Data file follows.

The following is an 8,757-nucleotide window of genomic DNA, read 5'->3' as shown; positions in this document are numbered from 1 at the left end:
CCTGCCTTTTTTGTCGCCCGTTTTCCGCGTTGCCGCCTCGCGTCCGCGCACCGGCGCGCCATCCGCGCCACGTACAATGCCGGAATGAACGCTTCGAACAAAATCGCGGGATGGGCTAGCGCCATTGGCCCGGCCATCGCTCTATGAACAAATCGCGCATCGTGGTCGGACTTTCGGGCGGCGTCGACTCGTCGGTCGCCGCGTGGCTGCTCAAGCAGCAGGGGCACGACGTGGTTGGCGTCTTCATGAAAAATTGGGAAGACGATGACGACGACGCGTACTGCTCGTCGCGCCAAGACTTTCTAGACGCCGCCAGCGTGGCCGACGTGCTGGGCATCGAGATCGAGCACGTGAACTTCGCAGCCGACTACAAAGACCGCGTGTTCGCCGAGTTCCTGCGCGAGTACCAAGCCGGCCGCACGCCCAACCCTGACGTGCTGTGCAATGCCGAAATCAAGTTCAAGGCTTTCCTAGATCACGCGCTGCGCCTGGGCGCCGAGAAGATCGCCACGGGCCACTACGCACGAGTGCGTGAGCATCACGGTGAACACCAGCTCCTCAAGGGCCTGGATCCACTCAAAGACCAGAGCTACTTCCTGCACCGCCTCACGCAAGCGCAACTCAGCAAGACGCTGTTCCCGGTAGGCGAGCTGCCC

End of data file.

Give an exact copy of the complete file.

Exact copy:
The following is an 8,757-nucleotide window of genomic DNA, read 5'->3' as shown; positions in this document are numbered from 1 at the left end:
CCTGCCTTTTTTGTCGCCCGTTTTCCGCGTTGCCGCCTCGCGTCCGCGCACCGGCGCGCCATCCGCGCCACGTACAATGCCGGAATGAACGCTTCGAACAAAATCGCGGGATGGGCTAGCGCCATTGGCCCGGCCATCGCTCTATGAACAAATCGCGCATCGTGGTCGGACTTTCGGGCGGCGTCGACTCGTCGGTCGCCGCGTGGCTGCTCAAGCAGCAGGGGCACGACGTGGTTGGCGTCTTCATGAAAAATTGGGAAGACGATGACGACGACGCGTACTGCTCGTCGCGCCAAGACTTTCTAGACGCCGCCAGCGTGGCCGACGTGCTGGGCATCGAGATCGAGCACGTGAACTTCGCAGCCGACTACAAAGACCGCGTGTTCGCCGAGTTCCTGCGCGAGTACCAAGCCGGCCGCACGCCCAACCCTGACGTGCTGTGCAATGCCGAAATCAAGTTCAAGGCTTTCCTAGATCACGCGCTGCGCCTGGGCGCCGAGAAGATCGCCACGGGCCACTACGCACGAGTGCGTGAGCATCACGGTGAACACCAGCTCCTCAAGGGCCTGGATCCACTCAAAGACCAGAGCTACTTCCTGCACCGCCTCACGCAAGCGCAACTCAGCAAGACGCTGTTCCCGGTAGGCGAGCTGCCC